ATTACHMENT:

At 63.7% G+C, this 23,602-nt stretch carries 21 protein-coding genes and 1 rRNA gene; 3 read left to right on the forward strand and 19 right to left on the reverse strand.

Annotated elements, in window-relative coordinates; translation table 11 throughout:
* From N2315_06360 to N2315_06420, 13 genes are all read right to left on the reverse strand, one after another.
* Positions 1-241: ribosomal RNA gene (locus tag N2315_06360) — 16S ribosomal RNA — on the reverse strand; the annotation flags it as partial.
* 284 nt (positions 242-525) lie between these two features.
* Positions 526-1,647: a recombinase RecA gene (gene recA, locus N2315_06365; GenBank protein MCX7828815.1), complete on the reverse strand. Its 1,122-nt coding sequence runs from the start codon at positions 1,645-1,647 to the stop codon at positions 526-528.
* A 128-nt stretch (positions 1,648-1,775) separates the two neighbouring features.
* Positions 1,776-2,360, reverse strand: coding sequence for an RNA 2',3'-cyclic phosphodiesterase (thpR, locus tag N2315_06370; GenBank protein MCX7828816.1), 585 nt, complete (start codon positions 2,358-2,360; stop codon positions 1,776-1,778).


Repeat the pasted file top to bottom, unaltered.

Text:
At 63.7% G+C, this 23,602-nt stretch carries 21 protein-coding genes and 1 rRNA gene; 3 read left to right on the forward strand and 19 right to left on the reverse strand.

Annotated elements, in window-relative coordinates; translation table 11 throughout:
* From N2315_06360 to N2315_06420, 13 genes are all read right to left on the reverse strand, one after another.
* Positions 1-241: ribosomal RNA gene (locus tag N2315_06360) — 16S ribosomal RNA — on the reverse strand; the annotation flags it as partial.
* 284 nt (positions 242-525) lie between these two features.
* Positions 526-1,647: a recombinase RecA gene (gene recA, locus N2315_06365; GenBank protein MCX7828815.1), complete on the reverse strand. Its 1,122-nt coding sequence runs from the start codon at positions 1,645-1,647 to the stop codon at positions 526-528.
* A 128-nt stretch (positions 1,648-1,775) separates the two neighbouring features.
* Positions 1,776-2,360, reverse strand: coding sequence for an RNA 2',3'-cyclic phosphodiesterase (thpR, locus tag N2315_06370; GenBank protein MCX7828816.1), 585 nt, complete (start codon positions 2,358-2,360; stop codon positions 1,776-1,778).